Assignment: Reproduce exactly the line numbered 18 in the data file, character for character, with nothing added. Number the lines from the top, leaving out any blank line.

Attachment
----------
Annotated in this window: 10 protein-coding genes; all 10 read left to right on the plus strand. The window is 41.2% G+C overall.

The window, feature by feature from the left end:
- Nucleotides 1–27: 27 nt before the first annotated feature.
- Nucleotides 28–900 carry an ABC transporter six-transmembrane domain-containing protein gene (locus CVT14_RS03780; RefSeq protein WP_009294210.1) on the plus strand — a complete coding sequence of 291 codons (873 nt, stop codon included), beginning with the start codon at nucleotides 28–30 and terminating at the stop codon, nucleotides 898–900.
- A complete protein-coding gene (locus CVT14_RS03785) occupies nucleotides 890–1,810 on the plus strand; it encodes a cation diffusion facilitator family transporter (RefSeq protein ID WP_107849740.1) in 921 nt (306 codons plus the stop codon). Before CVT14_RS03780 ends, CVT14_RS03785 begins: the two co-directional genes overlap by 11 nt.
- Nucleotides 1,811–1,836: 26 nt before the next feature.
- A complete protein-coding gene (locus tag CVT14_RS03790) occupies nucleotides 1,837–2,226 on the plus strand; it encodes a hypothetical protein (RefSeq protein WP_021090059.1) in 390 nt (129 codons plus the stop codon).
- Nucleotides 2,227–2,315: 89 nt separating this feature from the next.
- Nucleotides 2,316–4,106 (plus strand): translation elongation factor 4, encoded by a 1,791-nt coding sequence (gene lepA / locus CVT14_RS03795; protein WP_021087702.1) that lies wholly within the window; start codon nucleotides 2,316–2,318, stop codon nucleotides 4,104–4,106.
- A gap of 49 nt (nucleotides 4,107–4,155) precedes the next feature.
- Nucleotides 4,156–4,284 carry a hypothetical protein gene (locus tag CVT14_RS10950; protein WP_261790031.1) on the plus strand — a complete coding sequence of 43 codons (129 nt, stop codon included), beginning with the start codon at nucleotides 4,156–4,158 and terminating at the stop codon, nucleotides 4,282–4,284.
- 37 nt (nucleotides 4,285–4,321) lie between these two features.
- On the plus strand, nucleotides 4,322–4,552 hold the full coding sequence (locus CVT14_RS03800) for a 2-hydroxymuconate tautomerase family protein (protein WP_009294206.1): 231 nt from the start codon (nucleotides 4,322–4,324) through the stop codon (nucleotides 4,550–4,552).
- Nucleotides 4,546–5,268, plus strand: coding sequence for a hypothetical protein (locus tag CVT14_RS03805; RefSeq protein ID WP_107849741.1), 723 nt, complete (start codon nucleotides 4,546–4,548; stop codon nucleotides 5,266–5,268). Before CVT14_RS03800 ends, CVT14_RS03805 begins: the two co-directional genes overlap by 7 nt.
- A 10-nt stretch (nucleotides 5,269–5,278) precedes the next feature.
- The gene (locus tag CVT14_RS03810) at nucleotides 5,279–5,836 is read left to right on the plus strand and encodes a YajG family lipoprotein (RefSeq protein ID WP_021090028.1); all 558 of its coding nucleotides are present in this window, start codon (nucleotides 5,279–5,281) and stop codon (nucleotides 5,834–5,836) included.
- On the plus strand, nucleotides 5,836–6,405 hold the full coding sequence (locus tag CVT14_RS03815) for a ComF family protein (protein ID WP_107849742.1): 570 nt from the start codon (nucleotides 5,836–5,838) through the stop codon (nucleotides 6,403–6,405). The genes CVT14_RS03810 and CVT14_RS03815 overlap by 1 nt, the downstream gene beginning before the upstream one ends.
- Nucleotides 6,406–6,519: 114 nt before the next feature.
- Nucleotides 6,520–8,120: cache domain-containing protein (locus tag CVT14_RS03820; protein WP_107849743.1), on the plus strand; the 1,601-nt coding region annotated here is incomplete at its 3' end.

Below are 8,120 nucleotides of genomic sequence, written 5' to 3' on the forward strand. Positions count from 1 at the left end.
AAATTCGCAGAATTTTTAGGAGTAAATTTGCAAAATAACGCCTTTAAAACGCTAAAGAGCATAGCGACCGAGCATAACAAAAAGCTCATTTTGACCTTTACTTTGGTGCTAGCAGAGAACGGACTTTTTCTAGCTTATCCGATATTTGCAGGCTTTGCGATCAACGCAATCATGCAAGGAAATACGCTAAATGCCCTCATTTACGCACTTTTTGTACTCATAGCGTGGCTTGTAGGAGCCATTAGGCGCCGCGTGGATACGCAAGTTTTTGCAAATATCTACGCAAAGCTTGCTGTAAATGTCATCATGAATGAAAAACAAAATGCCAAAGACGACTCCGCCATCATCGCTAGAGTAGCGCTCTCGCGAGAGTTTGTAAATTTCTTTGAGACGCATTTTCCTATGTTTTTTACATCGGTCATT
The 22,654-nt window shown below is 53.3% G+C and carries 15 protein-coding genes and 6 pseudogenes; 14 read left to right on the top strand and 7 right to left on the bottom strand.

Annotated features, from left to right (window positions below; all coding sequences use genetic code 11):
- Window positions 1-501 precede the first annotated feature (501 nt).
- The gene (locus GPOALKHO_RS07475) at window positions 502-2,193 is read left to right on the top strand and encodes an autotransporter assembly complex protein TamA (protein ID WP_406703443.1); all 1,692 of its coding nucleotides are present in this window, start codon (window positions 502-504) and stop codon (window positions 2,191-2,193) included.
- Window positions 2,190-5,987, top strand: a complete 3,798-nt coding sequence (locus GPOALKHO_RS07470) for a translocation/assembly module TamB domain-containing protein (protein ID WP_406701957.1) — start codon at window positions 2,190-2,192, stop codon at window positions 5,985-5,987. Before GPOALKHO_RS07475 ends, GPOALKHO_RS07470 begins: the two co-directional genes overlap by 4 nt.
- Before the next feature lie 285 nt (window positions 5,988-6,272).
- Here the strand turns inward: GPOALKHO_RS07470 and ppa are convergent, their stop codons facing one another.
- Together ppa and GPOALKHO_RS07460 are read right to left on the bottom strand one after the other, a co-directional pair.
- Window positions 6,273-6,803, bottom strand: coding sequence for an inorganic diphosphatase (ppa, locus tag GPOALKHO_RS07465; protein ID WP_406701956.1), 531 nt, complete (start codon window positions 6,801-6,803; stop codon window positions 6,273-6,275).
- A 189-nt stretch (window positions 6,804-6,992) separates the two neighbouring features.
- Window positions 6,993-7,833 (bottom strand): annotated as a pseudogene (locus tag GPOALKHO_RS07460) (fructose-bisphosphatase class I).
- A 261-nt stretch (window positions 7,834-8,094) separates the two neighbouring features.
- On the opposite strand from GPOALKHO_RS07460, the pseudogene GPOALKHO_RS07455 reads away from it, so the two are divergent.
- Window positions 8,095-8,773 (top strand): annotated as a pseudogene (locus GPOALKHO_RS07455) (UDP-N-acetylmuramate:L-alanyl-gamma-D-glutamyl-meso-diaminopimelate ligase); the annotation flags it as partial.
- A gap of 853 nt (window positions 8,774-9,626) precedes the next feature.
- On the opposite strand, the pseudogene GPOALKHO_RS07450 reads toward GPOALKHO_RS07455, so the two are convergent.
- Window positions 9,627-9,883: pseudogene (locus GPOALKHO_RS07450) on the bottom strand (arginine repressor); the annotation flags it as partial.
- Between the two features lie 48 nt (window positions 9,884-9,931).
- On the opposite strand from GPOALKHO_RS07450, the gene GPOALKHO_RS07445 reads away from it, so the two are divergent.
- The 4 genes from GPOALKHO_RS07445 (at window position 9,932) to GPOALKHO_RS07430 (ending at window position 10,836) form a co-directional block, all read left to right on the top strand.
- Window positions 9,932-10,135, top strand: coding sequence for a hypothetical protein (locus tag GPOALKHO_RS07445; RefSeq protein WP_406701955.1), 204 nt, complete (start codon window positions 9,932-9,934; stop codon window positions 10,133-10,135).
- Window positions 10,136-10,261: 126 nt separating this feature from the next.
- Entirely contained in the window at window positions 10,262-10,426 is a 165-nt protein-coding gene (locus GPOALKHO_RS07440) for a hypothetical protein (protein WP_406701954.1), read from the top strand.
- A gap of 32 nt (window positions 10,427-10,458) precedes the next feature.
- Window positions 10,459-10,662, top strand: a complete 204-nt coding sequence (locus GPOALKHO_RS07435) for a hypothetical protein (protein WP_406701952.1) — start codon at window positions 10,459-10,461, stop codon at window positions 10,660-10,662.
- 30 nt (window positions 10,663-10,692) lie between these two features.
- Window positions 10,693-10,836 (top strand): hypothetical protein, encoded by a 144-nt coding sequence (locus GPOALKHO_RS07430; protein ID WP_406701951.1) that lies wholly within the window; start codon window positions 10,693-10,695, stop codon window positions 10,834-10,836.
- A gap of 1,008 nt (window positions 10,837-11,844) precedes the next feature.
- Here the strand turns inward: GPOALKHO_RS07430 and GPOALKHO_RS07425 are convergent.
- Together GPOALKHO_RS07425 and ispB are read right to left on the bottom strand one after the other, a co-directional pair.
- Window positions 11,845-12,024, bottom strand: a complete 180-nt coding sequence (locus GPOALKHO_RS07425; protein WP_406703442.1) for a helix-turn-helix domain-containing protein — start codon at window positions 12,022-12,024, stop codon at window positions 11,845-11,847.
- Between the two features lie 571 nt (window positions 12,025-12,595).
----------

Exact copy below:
- Nucleotides 6,406–6,519: 114 nt before the next feature.